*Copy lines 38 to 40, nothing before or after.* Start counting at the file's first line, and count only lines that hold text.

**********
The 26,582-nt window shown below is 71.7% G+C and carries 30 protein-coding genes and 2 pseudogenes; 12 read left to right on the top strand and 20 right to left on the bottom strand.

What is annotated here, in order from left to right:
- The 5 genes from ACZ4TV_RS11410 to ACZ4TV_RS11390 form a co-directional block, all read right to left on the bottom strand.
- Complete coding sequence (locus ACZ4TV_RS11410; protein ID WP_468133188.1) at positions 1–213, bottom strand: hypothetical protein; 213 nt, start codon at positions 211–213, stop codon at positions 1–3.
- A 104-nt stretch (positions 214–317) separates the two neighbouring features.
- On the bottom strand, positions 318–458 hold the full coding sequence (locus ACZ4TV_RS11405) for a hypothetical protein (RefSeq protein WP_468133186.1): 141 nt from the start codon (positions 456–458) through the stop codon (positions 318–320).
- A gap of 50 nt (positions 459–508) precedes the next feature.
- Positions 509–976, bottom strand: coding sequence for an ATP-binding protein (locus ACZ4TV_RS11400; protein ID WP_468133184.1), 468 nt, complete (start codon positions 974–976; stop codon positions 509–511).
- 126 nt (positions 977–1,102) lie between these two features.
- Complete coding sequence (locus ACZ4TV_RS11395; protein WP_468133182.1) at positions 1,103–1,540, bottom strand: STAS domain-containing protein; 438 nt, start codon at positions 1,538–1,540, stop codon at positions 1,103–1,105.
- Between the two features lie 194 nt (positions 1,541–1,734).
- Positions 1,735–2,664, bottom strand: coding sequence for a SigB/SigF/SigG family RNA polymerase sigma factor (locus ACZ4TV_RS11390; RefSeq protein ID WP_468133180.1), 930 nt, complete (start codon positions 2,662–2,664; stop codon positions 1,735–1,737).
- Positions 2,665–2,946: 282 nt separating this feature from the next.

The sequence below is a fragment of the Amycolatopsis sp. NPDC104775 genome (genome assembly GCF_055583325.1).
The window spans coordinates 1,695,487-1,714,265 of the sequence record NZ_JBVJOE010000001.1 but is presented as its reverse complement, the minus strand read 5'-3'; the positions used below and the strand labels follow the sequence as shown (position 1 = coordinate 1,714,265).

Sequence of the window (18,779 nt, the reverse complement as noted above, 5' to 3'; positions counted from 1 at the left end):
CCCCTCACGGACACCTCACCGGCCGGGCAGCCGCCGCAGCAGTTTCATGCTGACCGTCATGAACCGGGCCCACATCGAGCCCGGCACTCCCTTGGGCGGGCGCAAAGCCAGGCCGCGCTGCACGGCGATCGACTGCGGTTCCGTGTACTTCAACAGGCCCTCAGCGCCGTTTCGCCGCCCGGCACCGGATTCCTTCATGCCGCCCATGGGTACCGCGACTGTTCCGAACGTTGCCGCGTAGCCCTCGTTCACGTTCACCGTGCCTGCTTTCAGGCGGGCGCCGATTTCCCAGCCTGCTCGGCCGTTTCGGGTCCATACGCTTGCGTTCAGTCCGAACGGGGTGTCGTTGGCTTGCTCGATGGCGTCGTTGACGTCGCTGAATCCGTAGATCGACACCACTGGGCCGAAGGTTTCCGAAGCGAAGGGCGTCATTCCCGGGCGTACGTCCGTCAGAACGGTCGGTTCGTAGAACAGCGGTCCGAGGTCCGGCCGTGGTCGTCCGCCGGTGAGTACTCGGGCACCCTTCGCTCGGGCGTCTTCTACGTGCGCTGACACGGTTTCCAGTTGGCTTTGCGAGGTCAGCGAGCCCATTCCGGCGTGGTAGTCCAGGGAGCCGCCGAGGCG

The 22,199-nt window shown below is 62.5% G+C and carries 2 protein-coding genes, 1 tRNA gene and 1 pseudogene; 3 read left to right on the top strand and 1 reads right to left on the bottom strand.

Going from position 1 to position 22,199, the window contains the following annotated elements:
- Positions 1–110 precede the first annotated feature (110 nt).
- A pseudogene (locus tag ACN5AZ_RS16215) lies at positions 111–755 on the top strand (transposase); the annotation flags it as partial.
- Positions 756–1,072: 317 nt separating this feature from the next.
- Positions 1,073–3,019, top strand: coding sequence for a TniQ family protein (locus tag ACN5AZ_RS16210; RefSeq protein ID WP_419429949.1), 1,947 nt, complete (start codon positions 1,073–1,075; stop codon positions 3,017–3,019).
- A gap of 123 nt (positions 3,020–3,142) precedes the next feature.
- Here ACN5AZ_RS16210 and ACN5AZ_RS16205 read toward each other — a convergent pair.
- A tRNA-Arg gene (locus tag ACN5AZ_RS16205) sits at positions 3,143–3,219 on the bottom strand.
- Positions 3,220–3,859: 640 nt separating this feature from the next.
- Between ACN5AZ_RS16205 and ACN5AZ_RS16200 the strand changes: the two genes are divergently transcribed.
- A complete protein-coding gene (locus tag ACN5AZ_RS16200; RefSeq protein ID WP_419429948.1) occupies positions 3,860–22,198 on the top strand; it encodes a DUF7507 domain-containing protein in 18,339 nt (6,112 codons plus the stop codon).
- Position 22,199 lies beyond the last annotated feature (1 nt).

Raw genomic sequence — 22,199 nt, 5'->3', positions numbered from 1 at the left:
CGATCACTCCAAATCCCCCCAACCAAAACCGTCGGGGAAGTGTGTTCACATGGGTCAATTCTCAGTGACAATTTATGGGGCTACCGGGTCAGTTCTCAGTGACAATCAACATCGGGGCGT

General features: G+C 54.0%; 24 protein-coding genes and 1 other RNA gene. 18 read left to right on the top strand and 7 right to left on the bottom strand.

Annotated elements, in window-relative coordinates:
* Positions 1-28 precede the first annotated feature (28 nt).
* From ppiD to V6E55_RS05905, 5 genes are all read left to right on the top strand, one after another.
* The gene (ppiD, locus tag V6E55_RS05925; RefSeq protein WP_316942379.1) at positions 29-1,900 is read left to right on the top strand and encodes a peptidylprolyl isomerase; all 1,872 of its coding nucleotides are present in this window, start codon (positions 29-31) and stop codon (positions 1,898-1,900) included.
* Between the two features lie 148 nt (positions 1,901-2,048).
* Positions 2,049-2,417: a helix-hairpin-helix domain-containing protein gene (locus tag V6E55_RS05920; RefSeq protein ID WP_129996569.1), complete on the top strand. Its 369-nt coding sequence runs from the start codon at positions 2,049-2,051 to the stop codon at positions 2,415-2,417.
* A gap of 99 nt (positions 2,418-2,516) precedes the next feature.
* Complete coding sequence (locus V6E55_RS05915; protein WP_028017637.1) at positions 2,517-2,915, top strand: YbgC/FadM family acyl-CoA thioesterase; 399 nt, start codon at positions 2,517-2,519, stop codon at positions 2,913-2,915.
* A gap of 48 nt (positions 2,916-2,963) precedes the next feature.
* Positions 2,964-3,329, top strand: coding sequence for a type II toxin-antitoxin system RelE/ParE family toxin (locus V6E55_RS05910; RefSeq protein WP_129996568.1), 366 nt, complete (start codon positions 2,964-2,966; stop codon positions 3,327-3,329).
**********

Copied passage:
* Between the two features lie 148 nt (positions 1,901-2,048).
* Positions 2,049-2,417: a helix-hairpin-helix domain-containing protein gene (locus tag V6E55_RS05920; RefSeq protein ID WP_129996569.1), complete on the top strand. Its 369-nt coding sequence runs from the start codon at positions 2,049-2,051 to the stop codon at positions 2,415-2,417.
* A gap of 99 nt (positions 2,418-2,516) precedes the next feature.